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Background: Typically, raw meat can be contaminated with antibiotic resistant pathogens at unhygienic slaughter and sale points. Consumption of meat contaminated with antibiotic resistant E. coli is associated with grave health care consequences. The aim of this study was to determine the microbial quality of raw meat, the antimicrobial susceptibility and Extended Spectrum Beta Lactamase (ESBL) production in E. coli isolates from raw meat. Results: Total Plate Counts exceeded the acceptable limit of 5.0 log CFU/ cm2 in 60.5% (124/205) of raw meat samples. Total Coliform Counts in 70.7% (145/205) of samples were in excess of the acceptable limit of 2.5 log CFU/cm2. E. coli was detected in about half of raw meat samples (48%), ranging from 9.5-79.0% among the slaughter sites. Isolates were susceptible to meropenem (100%), ceftriaxone (99%), cefotaxime (98%), chloramphenicol (97%), gentamycin (97%), ciprofloxacin (92%) and amikacin (92%), but resistant to ampicillin (57%), tetracycline (45%), sulfamethoxazole-trimethoprim (21%) and cefuroxime (17%). Multi-drug resistance (MDR) was identified in 22% of the isolates. The bla TEM gene was detected in 4% (4/98) of E. coli isolates in this study. Conclusion: The levels of microbial contamination of raw meat in this study were unacceptable. Meat handlers and consumers are at risk of foodborne infections from E. coli including ESBL producing E. coli that are resistant to most antibiotics in use. We recommend an enhanced surveillance for antibiotic resistance in food products for the early detection of emerging resistant bacteria species in the food chain.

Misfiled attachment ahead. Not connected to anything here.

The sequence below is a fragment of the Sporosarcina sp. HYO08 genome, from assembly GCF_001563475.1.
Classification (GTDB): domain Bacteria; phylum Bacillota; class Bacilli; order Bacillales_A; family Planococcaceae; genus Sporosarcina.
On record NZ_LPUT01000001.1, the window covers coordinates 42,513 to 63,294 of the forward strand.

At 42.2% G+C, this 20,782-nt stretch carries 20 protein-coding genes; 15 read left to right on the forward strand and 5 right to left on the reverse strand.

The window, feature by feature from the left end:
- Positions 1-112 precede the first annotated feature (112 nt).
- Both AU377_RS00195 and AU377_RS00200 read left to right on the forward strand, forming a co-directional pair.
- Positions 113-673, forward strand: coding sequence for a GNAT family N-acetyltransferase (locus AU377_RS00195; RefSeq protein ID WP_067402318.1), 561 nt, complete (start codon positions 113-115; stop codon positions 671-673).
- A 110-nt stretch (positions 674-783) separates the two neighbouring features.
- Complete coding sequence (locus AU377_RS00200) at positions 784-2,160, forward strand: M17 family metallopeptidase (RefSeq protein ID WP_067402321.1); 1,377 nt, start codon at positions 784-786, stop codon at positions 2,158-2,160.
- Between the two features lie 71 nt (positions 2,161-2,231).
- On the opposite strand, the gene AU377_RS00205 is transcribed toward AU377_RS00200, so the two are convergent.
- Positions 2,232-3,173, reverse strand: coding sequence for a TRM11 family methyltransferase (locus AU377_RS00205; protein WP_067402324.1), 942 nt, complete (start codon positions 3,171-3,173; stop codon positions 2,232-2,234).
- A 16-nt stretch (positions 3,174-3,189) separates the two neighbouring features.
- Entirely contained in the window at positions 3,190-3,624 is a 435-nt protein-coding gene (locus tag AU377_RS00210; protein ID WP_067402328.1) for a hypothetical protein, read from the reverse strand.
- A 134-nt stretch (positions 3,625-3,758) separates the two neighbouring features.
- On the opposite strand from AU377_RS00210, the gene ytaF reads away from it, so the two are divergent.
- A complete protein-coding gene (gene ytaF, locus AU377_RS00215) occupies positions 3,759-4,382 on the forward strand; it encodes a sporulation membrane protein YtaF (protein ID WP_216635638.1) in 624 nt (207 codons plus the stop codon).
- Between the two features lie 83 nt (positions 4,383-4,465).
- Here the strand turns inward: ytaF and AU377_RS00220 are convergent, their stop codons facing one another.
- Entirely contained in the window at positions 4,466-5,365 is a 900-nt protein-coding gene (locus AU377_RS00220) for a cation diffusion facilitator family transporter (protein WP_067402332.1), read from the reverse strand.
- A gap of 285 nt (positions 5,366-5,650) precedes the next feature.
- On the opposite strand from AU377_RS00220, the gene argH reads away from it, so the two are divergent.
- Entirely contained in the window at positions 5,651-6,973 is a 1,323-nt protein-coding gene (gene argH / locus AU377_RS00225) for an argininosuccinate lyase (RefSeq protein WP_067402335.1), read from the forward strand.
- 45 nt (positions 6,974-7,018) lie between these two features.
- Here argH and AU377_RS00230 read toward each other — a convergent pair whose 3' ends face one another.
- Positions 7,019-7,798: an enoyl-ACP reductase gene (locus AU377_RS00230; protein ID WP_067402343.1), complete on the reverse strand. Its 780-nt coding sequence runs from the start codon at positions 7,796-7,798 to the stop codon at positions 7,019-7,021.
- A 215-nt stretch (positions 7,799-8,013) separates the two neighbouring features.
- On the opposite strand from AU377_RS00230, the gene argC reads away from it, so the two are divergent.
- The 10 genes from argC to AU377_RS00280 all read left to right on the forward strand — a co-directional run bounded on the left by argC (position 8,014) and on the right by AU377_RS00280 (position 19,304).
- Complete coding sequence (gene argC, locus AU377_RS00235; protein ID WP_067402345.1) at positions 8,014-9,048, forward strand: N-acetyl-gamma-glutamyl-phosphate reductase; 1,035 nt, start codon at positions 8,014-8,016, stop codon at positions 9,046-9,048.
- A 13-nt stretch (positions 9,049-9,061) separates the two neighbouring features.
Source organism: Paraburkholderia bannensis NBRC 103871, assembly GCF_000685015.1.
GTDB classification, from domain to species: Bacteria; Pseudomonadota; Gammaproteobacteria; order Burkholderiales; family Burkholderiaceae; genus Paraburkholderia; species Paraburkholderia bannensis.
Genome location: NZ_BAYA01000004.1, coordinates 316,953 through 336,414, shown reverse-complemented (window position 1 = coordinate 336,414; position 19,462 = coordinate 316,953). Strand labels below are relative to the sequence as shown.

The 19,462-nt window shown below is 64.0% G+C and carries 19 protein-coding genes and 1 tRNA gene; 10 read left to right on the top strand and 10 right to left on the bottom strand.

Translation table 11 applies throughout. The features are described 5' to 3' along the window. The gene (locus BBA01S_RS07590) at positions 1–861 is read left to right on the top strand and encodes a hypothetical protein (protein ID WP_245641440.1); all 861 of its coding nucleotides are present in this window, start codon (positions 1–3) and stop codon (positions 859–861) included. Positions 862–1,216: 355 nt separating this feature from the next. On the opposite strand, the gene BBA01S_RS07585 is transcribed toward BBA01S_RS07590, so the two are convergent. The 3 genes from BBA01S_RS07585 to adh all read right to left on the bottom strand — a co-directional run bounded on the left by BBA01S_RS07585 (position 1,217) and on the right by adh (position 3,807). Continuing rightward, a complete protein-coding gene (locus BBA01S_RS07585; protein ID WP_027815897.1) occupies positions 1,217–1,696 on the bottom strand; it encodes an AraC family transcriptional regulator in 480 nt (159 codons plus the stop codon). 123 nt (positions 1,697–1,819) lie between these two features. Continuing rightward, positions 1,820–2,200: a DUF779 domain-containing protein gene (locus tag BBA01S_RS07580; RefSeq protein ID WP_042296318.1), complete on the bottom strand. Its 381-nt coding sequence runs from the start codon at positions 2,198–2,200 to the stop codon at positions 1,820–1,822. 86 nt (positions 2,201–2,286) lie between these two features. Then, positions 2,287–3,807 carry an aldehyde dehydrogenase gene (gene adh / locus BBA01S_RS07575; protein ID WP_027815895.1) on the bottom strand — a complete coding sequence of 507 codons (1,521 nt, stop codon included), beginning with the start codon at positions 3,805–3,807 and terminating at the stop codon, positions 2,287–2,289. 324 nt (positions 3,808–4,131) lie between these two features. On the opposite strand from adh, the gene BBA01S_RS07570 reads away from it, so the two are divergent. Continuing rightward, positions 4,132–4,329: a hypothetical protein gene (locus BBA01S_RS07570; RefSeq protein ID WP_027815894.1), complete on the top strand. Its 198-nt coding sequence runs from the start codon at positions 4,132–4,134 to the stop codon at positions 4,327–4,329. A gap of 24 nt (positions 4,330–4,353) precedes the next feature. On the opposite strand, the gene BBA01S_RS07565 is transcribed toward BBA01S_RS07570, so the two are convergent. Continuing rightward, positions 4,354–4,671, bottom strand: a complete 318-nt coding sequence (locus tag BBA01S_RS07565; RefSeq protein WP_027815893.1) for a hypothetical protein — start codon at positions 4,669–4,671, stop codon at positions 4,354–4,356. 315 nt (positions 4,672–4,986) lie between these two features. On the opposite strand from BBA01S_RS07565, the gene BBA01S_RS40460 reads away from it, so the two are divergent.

Dsani, E., Afari, E. A., Danso-Appiah, A., Kenu, E., Kaburi, B. B., & Egyir, B. (2020). Antimicrobial resistance and molecular detection of extended spectrum β-lactamase producing Escherichia coli isolates from raw meat in Greater Accra region, Ghana. BMC Microbiology, 20(1). https://doi.org/10.1186/s12866-020-01935-z